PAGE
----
April 26, 2015

Simulated Soul Mates: What I Wish I’d Known about Yellow Flags.

red light, yellow light, red flag, yellow flag

There will be people who travel through our lives—who appear to be, even advertise themselves as, a magnificent presence.

They may sparkle and draw us in like a magnet. They pull us together—they complete us. Then they deplete us.

We may have heard about relationship Red Flags, which should stop us in our tracks, but there are also Yellow Flags—which like a yellow traffic light should tell us to slow down. The problem is, our society is fairly unaware of the more subtle warning signs of impending relationship doom.

Over the span of our lives, we will encounter many different types of people.

Some will wave pretty hefty bright red flags—things like lying, stealing, cheating. Others will seem like our absolute perfection—these we might call “soul mates” (at first). They are charming, brilliant and beautiful—even if their outsides are unappealing, their insides seem to make up for everything they appear to lack. But we must consider a very subtle, seemingly benign (and definitely more cheery looking) Yellow Flag. It’s the idea that, “He is perfect for you”.

Add a little wind to that flag and you might get a good smack from it.

Not all people will be on our side, no matter what they profess. I used to think at least most people were, but now I think this isn’t true. There are people seeking an ego feeding frenzy and we might look a bit like fish bait.

It’s likely this person is someone we had a weird feeling about, but we chose to hit our danger override switch, rolled out the red carpet and let ’em in.

This type of person will feed on our finances, our flesh, and our soul. It might be because they lack something that we have. This could be considered predator-like behavior, and there are ample labels and diagnoses, but the terms aren’t really important here.

What is important is the awareness that “Mr. or Ms. Perfect” just may be “Mr. or Ms. Perfectly Simulated to be Tailored to Me.” This means that they will observe us and imitate us so we will like them, gleaning all the necessary information from us to exploit and then make a quick getaway on to their next victim.

Some Subtle Yellow Flags to be aware of:

1. You perceive them as the single best person in the world— with a knock your socks off golden aura that you can literally taste when you’re in the same room.

2. They insist that you are soul mates. This could be experienced with thoughts such as: your life finally makes sense with them; you’ve found your purpose to walk on the planet. Been waiting to exhale? Now you finally can.

3. They insist they feel connected to you immediately. They are instantly your new best friend. Not only that, they are the best, best friend you’ve ever had. They completely trump every other person in your life. And you love it.

4. They seem a little jealous. When we matter enough to evoke some possessiveness from another soul, it can be great feeling, but when it borders on “insanely jealous” including fabricating facts—that yellow flag is heading straight to red.

5. They constantly shower you with love and attention and tell you how amazing you are. This is called “love-bombing.” Cults practice this to get new members. They seek to make you feel that you are a part of something bigger than yourself, that you’re special. This love-bombing will cause your brain to release dopamine resulting in a serious natural high. Then you will get addicted.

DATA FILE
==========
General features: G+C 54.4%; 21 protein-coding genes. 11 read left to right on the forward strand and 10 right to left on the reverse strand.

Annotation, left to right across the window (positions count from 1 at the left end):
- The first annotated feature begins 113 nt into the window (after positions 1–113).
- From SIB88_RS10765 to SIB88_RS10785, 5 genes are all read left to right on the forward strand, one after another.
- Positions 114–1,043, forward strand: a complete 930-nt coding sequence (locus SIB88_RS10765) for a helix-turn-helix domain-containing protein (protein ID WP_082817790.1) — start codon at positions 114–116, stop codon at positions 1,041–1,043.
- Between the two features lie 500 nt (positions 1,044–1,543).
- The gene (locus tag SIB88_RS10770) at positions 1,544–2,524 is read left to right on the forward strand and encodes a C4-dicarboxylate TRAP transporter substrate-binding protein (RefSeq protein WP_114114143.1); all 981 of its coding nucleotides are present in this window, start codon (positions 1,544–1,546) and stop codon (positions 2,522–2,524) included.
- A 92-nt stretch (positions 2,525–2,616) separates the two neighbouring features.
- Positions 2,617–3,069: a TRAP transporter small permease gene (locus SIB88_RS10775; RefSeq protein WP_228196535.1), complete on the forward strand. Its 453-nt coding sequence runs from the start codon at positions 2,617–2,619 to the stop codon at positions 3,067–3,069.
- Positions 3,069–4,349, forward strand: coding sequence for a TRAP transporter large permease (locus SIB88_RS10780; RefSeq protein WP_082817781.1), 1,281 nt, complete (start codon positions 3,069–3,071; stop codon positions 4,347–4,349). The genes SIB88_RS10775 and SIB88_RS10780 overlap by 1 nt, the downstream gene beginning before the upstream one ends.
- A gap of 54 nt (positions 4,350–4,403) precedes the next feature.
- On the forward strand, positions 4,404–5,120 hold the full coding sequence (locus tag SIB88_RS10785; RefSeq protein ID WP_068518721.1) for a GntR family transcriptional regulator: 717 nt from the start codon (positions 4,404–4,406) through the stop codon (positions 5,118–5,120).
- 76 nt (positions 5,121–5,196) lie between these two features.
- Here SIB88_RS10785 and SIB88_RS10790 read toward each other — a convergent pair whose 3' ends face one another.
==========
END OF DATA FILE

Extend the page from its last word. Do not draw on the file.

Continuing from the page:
6. They don’t seem really “there.” They will abandon you in conversations or disappear for days or weeks. They will practice something called “intermittent reinforcement” which is when you are given attention intermittently or unpredictably. They do this, in combination with love-bombing to set you up to be a love junkie—always craving and needing the next hit. Intermittent contact is not something that people who really want to be in your life will do. It’s a game.

7. They have a history of difficult “ex’s” and don’t take ownership of any problems. Couple this with name-calling and character assassination and you can only guess who will be the next crazy ex. You.

8. They can be cruel, then kind, but you still adore them. They can be verbally or physically abusive, but remain the love of your life. You love them, but also hate them. This is cognitive dissonance. It’s when your reality and true reality don’t line up. There’s only one truth here. You need to figure out which is which.

How can we fix the situation? How can we make things work? The fact is, maybe we can’t.

We’ve heard the saying “The best predictor of future behavior is past behavior” and while this may not be completely accurate, it’s important that we recognize destructive patterns of behavior, and ask ourselves a few questions:

Do we believe that these patterns can change?

Is this person capable or even desiring of growth?

Do they have a consistent desire to be a better person?

If you can answer, “yes” to these questions, you might have a workable (though difficult) situation. We then have to ask ourselves if we really have what it takes to give ourselves to someone who may never be able to really give anything back.

If we notice some of these Yellow Flags waving in our world, we need to be on red alert.

It doesn’t necessarily mean the relationship is bad, but it should signal us to proceed with caution. In the end, awareness and self-protection are the only tools we have to manage the difficult situations and relationships in our lives, so we have to arm ourselves.

We may save ourselves, or someone we care for, a lot of heartache by being in the know.


Relephant Reads:

How to Recognize Narcissistic Abuse.


Author: Dawn Raymond

Editor: Renee Jahnke

Image: Danielle Buma-Flickr

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